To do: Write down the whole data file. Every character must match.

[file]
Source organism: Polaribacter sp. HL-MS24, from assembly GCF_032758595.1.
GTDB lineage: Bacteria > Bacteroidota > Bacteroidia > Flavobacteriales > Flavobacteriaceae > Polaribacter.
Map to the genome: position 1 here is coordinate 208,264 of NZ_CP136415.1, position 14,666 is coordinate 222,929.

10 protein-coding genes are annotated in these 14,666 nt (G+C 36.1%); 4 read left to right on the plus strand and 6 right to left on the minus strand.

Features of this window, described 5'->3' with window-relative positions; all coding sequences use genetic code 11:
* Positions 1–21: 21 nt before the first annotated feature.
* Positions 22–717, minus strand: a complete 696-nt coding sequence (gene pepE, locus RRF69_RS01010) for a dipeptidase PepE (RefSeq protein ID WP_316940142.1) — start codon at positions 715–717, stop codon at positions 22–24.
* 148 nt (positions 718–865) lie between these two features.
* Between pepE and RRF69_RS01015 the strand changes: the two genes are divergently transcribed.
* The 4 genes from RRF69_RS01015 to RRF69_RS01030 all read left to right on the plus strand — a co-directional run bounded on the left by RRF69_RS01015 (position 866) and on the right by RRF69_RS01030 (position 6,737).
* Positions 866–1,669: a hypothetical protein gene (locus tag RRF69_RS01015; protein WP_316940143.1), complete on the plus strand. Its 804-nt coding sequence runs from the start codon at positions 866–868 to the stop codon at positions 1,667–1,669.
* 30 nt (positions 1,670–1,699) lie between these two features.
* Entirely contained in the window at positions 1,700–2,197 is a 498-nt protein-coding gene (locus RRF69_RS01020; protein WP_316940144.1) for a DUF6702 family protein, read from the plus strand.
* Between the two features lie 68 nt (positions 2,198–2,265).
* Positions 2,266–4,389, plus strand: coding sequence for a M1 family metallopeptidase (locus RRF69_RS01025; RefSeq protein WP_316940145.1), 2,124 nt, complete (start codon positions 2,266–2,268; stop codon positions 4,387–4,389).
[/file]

Source organism: Polaribacter sp. HL-MS24, from assembly GCF_032758595.1.
GTDB lineage: Bacteria > Bacteroidota > Bacteroidia > Flavobacteriales > Flavobacteriaceae > Polaribacter.
Map to the genome: position 1 here is coordinate 208,264 of NZ_CP136415.1, position 14,666 is coordinate 222,929.

10 protein-coding genes are annotated in these 14,666 nt (G+C 36.1%); 4 read left to right on the plus strand and 6 right to left on the minus strand.

Features of this window, described 5'->3' with window-relative positions; all coding sequences use genetic code 11:
* Positions 1–21: 21 nt before the first annotated feature.
* Positions 22–717, minus strand: a complete 696-nt coding sequence (gene pepE, locus RRF69_RS01010) for a dipeptidase PepE (RefSeq protein ID WP_316940142.1) — start codon at positions 715–717, stop codon at positions 22–24.
* 148 nt (positions 718–865) lie between these two features.
* Between pepE and RRF69_RS01015 the strand changes: the two genes are divergently transcribed.
* The 4 genes from RRF69_RS01015 to RRF69_RS01030 all read left to right on the plus strand — a co-directional run bounded on the left by RRF69_RS01015 (position 866) and on the right by RRF69_RS01030 (position 6,737).
* Positions 866–1,669: a hypothetical protein gene (locus tag RRF69_RS01015; protein WP_316940143.1), complete on the plus strand. Its 804-nt coding sequence runs from the start codon at positions 866–868 to the stop codon at positions 1,667–1,669.
* 30 nt (positions 1,670–1,699) lie between these two features.
* Entirely contained in the window at positions 1,700–2,197 is a 498-nt protein-coding gene (locus RRF69_RS01020; protein WP_316940144.1) for a DUF6702 family protein, read from the plus strand.
* Between the two features lie 68 nt (positions 2,198–2,265).
* Positions 2,266–4,389, plus strand: coding sequence for a M1 family metallopeptidase (locus RRF69_RS01025; RefSeq protein WP_316940145.1), 2,124 nt, complete (start codon positions 2,266–2,268; stop codon positions 4,387–4,389).